Before me, at the Salud Cerveceria bar in NoDa, stand two things: a 4-ounce sampler glass of Dairelynerweisse, a fruited Berliner Weisse with raspberry, blackberry, and pomegranate; and Jason Glunt, the friendly, fast-talking gentleman who founded this place and brewed this beer. I have some idea of what I’m about to taste—they’re called “sours” for a reason—yet there’s no adequate preparation for the acidic thresher blade of that first sip. Do my lips smack? Yes. Do I feel a tingle behind my ears, as if I’m electrified? Yes. Does my face contort into a wincing pucker? Yes. Do I take another sip? Of course!
For the uninitiated, it takes three, Jason says. The first sip of a sour is rough. You’re just not used to it—the tartness from lactic acid and the complexity of the flavors. (Glunt and other brewers generally refer to this as “the funk.”) The second sip, oddly, is kinder. At Salud, my taste buds begin to register the vivacity of the pomegranate and the pleasant richness of the interlocking flavors. By the third sip, my palate has adjusted. I finish the sampler, and I feel the funk.
“I love the dryness,” Jason says as he taps under his ear. “Like, it hits you right here in the back of the jaw.”
When you drink a sour, you’re basically consuming a glass of bacteria, often acquired through exposure to open air—most commonly Lactobacillus and Pediococcus, which multiply during fermentation and produce the lactic acid and, therefore, the funk. Brewers often add fruit to the brew for more tartness, as in Salud’s Dairelynerweisse. Traditional sours can take as much as a year to mature, though, which has pushed brewers to develop a shortcut—sweeter “kettle sours,” which they can brew in a matter of days—that Jason says outsell the older versions at Salud by a ratio of three to one.
As a business owner, Jason approves. As a beer aficionado, not so much. “Nowadays, everything is so sweet, you lose that funk, that bite. It’s like I’m eating Jolly Ranchers,” he says. “Don’t get me wrong—there’s nothing wrong with the new stuff. We do it. But there’s just more nuance to (older) beers. You miss that depth.”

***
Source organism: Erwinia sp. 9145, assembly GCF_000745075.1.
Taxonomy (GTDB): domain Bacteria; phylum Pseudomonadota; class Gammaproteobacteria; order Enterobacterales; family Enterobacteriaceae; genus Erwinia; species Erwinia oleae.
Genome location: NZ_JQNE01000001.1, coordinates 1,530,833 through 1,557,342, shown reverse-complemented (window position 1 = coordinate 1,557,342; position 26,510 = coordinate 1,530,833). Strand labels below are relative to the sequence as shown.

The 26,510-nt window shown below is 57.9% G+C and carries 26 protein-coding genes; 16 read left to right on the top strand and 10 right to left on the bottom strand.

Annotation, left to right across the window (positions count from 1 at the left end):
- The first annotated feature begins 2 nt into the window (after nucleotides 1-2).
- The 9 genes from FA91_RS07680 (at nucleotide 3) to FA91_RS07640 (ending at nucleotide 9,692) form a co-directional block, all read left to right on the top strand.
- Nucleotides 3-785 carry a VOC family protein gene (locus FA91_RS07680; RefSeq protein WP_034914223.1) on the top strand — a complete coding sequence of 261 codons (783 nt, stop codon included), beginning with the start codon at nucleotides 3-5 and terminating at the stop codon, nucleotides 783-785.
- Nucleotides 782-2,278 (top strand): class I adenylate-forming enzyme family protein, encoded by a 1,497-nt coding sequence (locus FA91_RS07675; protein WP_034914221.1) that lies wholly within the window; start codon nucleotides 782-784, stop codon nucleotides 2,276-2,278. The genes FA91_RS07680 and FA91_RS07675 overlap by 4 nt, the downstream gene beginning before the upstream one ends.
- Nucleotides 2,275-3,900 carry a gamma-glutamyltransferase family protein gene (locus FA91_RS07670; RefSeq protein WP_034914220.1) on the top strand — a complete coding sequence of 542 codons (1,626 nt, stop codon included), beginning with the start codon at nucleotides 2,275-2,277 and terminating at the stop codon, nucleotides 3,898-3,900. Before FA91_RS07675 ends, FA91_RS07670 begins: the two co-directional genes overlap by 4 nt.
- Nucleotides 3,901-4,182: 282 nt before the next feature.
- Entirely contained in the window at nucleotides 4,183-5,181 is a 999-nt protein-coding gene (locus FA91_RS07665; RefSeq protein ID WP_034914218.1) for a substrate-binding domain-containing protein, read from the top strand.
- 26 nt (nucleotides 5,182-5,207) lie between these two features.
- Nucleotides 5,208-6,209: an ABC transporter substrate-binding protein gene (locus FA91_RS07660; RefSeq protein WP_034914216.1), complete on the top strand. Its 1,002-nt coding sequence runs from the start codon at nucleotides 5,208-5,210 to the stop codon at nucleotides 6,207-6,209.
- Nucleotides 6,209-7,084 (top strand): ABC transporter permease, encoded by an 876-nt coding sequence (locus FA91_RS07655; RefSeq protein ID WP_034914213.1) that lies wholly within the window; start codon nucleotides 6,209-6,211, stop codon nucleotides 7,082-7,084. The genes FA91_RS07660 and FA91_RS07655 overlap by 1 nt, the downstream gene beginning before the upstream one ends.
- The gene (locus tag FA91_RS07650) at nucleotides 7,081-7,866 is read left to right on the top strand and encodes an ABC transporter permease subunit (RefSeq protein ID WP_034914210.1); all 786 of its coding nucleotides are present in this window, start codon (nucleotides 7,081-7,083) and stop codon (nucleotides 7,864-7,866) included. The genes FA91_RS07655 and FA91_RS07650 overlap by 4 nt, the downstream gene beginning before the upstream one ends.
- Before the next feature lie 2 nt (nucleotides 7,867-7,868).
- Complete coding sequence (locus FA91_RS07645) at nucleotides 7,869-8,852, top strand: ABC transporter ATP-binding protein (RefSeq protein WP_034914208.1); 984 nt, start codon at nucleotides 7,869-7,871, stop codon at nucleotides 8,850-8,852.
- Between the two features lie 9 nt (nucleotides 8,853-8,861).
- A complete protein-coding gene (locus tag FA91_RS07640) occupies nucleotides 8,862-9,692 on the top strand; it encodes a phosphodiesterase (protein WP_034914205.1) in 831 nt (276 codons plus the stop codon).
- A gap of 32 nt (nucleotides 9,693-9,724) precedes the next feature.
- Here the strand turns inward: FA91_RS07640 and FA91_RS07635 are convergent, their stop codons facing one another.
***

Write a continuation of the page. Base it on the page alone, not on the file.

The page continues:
Beer drinkers’ taste for funk is a relatively new phenomenon, at least in the United States. A decade ago, sours—lambics, goses, wild ales, Berliner Weisses like what I’m drinking—were generally considered European curiosities, virtually unheard of in American taprooms. But around 2016, in keeping with the U.S. craft beer movement’s incessant search for the distinctive and eccentric, more sours appeared in tap lineups. A few breweries even began to specialize in them.
It’s not clear why, or what was behind the timing. “I think people tried sours and then saw that it resonated, and like many things in craft brewing, it became a self-perpetuating cycle,” says Bart Watson, the chief economist for the Brewers Association, a Colorado-based trade organization for small and independent brewers. “Stuff that works gets copied and adopted, and it goes from there.”
Nationwide sales of sours have more than doubled in the past three years, Watson says—but it remains a small niche; national retail data show they accounted for 1.3% of craft sales as of November, compared to 0.6% in 2018. If young folks keep quaffing those kettle sours, though, the numbers might keep growing. “It’s the younger drinkers—23-, 24-year-olds who grew up eating Sour Patch Kids—and it’s just like, dude, it’s insane,” Jason says. “People freak out over that stuff.”
Traditional: Carolina Custard
Appalachian wild ale with pawpaw fruit
Fonta Flora Brewery
Kettle: Summer Camp Sammies
Fruited Berliner Weisse with grape jelly, peanut butter,
Newgrass Brewing Co. (Shelby) in collaboration with Salud Cerveceria
Compromise: Cadillac Rainbows
Tropical Berliner Weisse with mango, guava, passion fruit, and peach
Divine Barrel Brewing